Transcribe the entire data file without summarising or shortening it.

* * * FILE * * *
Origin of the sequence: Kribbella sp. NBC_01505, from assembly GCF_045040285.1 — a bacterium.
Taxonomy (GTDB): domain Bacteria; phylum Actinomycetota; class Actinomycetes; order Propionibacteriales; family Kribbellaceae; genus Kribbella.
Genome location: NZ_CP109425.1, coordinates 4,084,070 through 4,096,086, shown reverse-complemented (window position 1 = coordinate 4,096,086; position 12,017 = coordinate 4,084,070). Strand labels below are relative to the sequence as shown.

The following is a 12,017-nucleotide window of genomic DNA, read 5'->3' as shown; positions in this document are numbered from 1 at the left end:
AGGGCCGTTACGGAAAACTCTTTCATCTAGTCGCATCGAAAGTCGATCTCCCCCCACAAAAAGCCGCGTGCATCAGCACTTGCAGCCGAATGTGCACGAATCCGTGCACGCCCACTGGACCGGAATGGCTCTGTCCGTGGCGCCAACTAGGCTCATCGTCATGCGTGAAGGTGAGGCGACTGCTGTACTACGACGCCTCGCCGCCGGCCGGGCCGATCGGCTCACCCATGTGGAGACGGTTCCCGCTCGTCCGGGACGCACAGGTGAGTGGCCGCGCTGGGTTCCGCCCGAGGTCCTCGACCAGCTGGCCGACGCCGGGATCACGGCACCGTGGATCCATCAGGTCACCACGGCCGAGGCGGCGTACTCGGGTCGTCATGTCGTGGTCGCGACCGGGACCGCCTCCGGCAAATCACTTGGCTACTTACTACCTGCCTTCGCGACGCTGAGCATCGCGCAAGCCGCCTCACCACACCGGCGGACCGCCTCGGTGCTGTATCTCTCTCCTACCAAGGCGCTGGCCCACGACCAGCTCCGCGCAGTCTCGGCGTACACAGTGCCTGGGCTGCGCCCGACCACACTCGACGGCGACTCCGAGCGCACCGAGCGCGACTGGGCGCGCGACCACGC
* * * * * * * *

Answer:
Origin of the sequence: Kribbella sp. NBC_01505, from assembly GCF_045040285.1 — a bacterium.
Taxonomy (GTDB): domain Bacteria; phylum Actinomycetota; class Actinomycetes; order Propionibacteriales; family Kribbellaceae; genus Kribbella.
Genome location: NZ_CP109425.1, coordinates 4,084,070 through 4,096,086, shown reverse-complemented (window position 1 = coordinate 4,096,086; position 12,017 = coordinate 4,084,070). Strand labels below are relative to the sequence as shown.

The following is a 12,017-nucleotide window of genomic DNA, read 5'->3' as shown; positions in this document are numbered from 1 at the left end:
AGGGCCGTTACGGAAAACTCTTTCATCTAGTCGCATCGAAAGTCGATCTCCCCCCACAAAAAGCCGCGTGCATCAGCACTTGCAGCCGAATGTGCACGAATCCGTGCACGCCCACTGGACCGGAATGGCTCTGTCCGTGGCGCCAACTAGGCTCATCGTCATGCGTGAAGGTGAGGCGACTGCTGTACTACGACGCCTCGCCGCCGGCCGGGCCGATCGGCTCACCCATGTGGAGACGGTTCCCGCTCGTCCGGGACGCACAGGTGAGTGGCCGCGCTGGGTTCCGCCCGAGGTCCTCGACCAGCTGGCCGACGCCGGGATCACGGCACCGTGGATCCATCAGGTCACCACGGCCGAGGCGGCGTACTCGGGTCGTCATGTCGTGGTCGCGACCGGGACCGCCTCCGGCAAATCACTTGGCTACTTACTACCTGCCTTCGCGACGCTGAGCATCGCGCAAGCCGCCTCACCACACCGGCGGACCGCCTCGGTGCTGTATCTCTCTCCTACCAAGGCGCTGGCCCACGACCAGCTCCGCGCAGTCTCGGCGTACACAGTGCCTGGGCTGCGCCCGACCACACTCGACGGCGACTCCGAGCGCACCGAGCGCGACTGGGCGCGCGACCACGC